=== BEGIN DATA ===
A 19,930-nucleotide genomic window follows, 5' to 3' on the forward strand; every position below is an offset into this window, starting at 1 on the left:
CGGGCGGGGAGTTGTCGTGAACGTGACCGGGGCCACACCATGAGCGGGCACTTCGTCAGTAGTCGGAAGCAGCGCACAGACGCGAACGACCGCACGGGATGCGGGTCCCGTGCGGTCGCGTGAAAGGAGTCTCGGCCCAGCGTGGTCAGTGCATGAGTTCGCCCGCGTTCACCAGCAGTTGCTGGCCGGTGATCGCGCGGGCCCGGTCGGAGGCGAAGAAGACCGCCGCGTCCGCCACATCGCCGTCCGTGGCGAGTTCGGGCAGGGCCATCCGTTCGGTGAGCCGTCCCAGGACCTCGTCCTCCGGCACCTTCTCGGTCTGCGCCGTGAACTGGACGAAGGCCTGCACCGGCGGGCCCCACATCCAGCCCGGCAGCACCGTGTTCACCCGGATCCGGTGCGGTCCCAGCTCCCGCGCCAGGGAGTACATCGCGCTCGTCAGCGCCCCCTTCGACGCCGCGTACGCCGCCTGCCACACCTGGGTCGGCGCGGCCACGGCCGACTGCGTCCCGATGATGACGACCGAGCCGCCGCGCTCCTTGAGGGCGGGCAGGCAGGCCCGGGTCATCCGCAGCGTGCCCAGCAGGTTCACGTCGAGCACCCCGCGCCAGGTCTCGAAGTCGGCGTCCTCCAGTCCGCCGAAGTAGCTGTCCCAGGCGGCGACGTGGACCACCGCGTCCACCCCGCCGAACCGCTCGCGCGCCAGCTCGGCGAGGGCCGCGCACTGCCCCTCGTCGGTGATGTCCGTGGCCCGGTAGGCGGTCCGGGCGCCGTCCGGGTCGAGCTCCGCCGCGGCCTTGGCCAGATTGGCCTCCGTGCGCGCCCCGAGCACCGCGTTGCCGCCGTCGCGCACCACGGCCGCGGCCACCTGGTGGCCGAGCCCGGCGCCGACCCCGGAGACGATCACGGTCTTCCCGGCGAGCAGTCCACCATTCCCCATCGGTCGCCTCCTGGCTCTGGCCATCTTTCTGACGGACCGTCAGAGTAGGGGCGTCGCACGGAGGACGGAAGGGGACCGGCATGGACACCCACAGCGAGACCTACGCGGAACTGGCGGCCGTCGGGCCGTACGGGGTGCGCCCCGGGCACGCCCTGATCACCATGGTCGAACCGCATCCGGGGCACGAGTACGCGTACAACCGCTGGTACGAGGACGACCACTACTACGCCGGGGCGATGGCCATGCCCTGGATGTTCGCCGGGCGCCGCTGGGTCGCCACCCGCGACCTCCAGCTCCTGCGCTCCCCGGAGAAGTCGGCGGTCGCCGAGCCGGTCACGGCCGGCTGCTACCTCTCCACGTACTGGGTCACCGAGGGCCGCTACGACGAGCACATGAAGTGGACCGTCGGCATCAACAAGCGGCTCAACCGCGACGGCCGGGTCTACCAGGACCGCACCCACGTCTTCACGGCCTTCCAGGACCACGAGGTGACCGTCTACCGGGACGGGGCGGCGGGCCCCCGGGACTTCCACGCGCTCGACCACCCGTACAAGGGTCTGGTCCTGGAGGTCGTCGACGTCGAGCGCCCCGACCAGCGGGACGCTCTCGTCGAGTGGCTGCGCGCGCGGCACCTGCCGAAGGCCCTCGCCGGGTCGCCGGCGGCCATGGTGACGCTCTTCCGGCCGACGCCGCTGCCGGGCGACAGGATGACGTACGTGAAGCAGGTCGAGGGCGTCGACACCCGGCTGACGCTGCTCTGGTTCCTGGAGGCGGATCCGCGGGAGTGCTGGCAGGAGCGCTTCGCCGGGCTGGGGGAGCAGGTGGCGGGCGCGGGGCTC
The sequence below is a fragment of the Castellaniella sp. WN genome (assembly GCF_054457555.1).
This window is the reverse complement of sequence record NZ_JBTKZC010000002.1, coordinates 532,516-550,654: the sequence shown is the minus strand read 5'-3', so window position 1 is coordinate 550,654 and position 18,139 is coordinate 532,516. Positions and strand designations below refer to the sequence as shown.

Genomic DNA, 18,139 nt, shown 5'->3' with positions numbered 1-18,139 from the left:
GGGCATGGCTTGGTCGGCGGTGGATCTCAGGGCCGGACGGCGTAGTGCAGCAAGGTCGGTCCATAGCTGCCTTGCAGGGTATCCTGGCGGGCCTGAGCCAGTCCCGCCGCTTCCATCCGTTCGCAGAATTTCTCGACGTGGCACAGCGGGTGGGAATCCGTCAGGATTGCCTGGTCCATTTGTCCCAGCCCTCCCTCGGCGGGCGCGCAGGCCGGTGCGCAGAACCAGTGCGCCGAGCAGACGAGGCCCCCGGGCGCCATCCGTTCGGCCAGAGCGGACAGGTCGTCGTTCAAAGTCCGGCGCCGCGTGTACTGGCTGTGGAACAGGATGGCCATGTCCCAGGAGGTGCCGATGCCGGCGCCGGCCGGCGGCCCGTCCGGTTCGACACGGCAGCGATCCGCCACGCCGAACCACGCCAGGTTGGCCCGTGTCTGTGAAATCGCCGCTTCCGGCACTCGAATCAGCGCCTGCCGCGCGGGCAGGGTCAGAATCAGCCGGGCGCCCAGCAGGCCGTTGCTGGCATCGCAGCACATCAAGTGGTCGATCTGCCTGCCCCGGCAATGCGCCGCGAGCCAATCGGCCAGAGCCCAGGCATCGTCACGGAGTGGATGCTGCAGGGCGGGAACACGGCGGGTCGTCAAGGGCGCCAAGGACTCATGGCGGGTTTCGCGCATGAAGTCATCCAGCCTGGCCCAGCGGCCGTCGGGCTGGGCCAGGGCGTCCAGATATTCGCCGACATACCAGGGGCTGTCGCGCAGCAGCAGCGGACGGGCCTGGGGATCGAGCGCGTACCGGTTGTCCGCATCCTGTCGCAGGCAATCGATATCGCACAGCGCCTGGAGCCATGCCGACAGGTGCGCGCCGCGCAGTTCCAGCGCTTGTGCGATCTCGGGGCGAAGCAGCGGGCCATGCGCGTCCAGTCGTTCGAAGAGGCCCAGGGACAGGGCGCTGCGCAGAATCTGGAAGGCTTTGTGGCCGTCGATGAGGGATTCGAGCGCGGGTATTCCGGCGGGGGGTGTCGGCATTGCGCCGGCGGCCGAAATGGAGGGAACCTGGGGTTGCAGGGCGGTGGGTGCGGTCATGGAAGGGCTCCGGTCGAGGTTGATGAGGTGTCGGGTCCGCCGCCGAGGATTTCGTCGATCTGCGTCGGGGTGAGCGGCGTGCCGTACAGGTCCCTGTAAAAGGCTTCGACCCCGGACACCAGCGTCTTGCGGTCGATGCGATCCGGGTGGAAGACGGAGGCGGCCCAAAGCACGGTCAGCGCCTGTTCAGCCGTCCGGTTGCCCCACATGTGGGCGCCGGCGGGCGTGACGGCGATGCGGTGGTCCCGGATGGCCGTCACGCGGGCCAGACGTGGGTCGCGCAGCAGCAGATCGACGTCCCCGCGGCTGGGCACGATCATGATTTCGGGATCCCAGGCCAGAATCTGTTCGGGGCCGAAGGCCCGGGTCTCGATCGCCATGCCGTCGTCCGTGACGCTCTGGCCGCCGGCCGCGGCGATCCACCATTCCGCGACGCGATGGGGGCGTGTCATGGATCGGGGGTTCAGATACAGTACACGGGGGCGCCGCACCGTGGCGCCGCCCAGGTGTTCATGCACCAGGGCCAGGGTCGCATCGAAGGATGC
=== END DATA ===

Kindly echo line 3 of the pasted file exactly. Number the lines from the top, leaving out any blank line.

The sequence below is a fragment of the Castellaniella sp. WN genome (assembly GCF_054457555.1).